“Look around ya. How did America get this way?” Allie Fox asks his son, Charlie, as they rattle through suburban Massachusetts in an old pickup truck. “Land of promise. Land of opportunity. Give us the wretched refuse of your teeming shores. Have a Coke! Watch TV! Go on welfare! Get free money! Turn to crime! Crime pays in this country.” Charlie laughs at his father in awe. “Look around you, Charlie. This place is a toilet. ... Nobody ever thinks of leaving this country. I do—I think about it every day. I’m the last man.”
Allie Fox is played by a smirking, sweaty Harrison Ford with long, slicked-back hair under a ball cap. In Peter Weir’s 1986 film The Mosquito Coast, which is faithful to the 1981 novel by Paul Theroux, the character rants and rails against American obesity and corporate greed, the failures of the government, religion, and just about everything in between. He gets so fed up with the United States that he takes his family to the jungles of Central America, where he believes he can create a perfect society from scratch on the premise of efficiently creating ice. (“Ice is civilization!”) Allie Fox is incisive in his diagnoses of modern society’s sickness, he’s resourceful and inventive (“My father’s a genius,” says Charlie); he’s also an arrogant know-it-all (“the worst kind of pain in the neck,” according to his employer) full of prejudices and anger, an increasingly deranged complainer and would-be colonizer.
In other words: He’s an American.
Weir’s film turns 35 this year, and on Friday, Apple TV+ introduced a new take on Allie Fox, played by Justin Theroux—the novelist’s nephew. The actor describes Allie as almost “über-American. He’s definitely got that frontier spirit, or that wanderlust. Certainly the ability to complain about the country. I think of him as part Jack Kerouac, part Hemingway, part Henry David Thoreau.” He’s “a guy full of opinion,” says Paul Theroux. “Hates the government. ‘We can do this. Buy a town, figure it out.’ You can’t imagine an English person like this, or a German, or anyone else. He’s kind of a classic loose cannon.” For Paul Schrader, who adapted the novel for Weir’s film, Allie is “that kind of all-American hustler, that con man. You know, that Donald Trump character. That sawdust preacher.”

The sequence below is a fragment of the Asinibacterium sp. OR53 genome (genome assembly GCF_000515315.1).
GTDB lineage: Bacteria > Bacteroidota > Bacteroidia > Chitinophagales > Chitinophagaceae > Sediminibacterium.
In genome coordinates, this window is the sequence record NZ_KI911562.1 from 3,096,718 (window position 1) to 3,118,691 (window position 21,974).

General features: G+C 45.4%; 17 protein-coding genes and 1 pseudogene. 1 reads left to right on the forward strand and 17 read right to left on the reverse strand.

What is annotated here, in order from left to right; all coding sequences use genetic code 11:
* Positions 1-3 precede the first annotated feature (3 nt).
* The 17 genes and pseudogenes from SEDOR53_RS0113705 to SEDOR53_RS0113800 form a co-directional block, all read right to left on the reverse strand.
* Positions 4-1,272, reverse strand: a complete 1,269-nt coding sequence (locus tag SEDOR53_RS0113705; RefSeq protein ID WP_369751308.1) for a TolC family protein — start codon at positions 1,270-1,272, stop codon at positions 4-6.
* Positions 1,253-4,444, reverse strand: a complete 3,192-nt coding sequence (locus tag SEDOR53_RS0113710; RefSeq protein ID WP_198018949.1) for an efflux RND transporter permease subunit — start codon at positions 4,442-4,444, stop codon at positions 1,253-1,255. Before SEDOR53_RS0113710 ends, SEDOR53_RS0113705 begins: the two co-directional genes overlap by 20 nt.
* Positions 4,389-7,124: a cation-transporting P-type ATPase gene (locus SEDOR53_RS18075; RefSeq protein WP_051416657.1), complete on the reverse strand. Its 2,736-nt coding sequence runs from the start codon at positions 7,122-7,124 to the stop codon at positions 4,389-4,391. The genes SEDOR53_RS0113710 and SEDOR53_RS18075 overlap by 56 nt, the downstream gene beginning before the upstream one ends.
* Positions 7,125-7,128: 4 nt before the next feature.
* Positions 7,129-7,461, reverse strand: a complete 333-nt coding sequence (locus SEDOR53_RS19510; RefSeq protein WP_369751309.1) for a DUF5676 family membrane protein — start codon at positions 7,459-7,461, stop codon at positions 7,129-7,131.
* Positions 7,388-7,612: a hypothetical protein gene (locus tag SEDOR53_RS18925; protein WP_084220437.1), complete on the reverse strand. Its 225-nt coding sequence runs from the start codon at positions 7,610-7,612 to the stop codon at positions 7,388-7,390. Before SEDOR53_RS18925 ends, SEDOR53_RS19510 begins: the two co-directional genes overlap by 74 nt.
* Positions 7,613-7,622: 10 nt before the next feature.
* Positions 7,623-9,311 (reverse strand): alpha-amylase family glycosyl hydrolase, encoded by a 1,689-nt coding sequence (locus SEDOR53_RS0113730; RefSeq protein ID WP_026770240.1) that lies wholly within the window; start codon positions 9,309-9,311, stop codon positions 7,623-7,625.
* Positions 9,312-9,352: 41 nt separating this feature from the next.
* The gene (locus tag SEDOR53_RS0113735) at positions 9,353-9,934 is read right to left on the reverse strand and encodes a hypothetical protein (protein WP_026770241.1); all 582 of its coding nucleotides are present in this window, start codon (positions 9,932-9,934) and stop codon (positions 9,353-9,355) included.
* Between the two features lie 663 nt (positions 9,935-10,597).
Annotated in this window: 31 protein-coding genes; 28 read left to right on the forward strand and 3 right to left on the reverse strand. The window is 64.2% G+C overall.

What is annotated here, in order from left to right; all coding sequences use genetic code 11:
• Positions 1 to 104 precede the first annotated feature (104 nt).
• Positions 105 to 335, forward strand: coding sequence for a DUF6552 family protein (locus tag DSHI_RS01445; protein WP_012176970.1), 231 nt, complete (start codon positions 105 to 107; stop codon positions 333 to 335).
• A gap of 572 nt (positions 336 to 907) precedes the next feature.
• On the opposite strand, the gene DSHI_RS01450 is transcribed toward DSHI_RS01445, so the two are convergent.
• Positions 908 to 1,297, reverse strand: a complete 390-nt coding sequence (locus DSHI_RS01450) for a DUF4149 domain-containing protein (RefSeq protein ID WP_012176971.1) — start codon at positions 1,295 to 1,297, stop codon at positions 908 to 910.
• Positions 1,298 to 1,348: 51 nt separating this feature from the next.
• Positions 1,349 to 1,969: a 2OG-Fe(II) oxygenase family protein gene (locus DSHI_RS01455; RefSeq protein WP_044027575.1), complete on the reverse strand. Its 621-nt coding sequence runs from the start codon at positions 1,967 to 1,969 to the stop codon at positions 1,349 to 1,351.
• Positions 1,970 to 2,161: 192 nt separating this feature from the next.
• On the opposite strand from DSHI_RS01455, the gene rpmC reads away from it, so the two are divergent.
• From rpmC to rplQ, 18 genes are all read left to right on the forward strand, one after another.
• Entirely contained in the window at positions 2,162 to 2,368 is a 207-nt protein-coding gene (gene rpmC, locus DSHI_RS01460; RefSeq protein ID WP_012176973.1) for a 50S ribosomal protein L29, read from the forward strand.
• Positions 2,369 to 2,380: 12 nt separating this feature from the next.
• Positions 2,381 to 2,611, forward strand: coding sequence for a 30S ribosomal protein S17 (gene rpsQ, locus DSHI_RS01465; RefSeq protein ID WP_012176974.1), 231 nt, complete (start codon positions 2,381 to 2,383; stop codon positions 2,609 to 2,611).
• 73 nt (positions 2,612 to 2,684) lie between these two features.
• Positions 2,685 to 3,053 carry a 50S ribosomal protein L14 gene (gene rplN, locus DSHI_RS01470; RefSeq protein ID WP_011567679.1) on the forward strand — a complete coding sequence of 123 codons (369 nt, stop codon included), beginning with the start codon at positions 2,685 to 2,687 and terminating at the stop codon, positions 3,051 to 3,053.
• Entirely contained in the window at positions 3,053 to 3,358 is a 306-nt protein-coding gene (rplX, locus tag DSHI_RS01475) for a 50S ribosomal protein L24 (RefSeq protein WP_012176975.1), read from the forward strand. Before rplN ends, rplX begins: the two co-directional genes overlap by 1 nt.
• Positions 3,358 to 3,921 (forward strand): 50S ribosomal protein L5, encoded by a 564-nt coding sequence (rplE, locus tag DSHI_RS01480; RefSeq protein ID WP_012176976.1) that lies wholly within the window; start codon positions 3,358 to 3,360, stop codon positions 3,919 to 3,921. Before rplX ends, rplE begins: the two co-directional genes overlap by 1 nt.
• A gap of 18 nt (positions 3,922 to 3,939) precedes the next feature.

Allie Fox was as timely and recognizable in the early ’80s as he is in the early 2020s. In all of his iterations, the character joins a long tradition of American contrarians and idealists, optimistic tinkerers and revolutionaries, paranoiacs and holy fools. Like a lot of Americans, he thinks everyone else is the problem and that he has all the answers. It’s that unique yet recognizable mix of inventiveness and repugnance that makes Allie Fox such an indelible American character. Way back when, his creator loved putting words in his mouth. Since then, actors like Ford and Theroux have been eager to put on his clothes; critics have wrestled with his unlikability; and readers and viewers have fallen for his infuriating charisma.
“I remember when we did the scene when Allie Fox tells his family that they can’t go back to America because it isn’t there anymore,” says Harrison Ford. “Peter stopped me and said, ‘You’re playing this like the guy’s crazy.’ I said, ‘Well, Peter, he is crazy. He’s completely fucking nuts.’”
Paul Theroux was going on 40 when he began writing The Mosquito Coast in 1979. Like Allie, he’d grown up in Massachusetts and was now a father of boys; the character’s story was born out of signs of the times. “Carter was president,” the author recalls via Zoom from Hawaii. “He’s a good guy, but he wasn’t a great president. The Arab oil embargo was on, so there were big lines at gas stations. Bank interest rates were 18 percent. Can you imagine that? And in addition, the Japanese bought Rockefeller Center. When you bought something—you bought a cup—look at the bottom: ‘Made in Japan.’ Japan was seen as eating our lunch.”
“Now China’s eating our lunch,” he says, drawing parallels to today. “Price of gas is very high. The trust in the government is low. There’s a lot of conflict. But the bottom line was, and this may even sound familiar: ‘This is not the country that I grew up in. We should go somewhere else.’ In the late ’70s, people were saying that, and that kind of is the bottom line today.”
Theroux was living in London at the time, but had traveled to the jungles of Honduras for inspiration, “and when I came back I was full of beans.” He also visited China, which at the time was in a poor, unmodernized state. “People [were] making simple things like bottles, thermos jugs, bicycles. I thought: This is kind of the Allie Fox dream, of mending things, making do.” He dedicated the book to “Charlie Fox” (in quotes)—a reference to Moritz Thomsen, who was an American writer Theroux met in Ecuador. “His stories about his father were terrifying,” Theroux says. (Thomsen called his father tyrannical and an “outrageous catastrophe” who once tortured the family dog to death.) “But that actually started me down, and then I started thinking about fathers; I thought about Jim Jones, Huck Finn’s father, my father ... even I as a father.”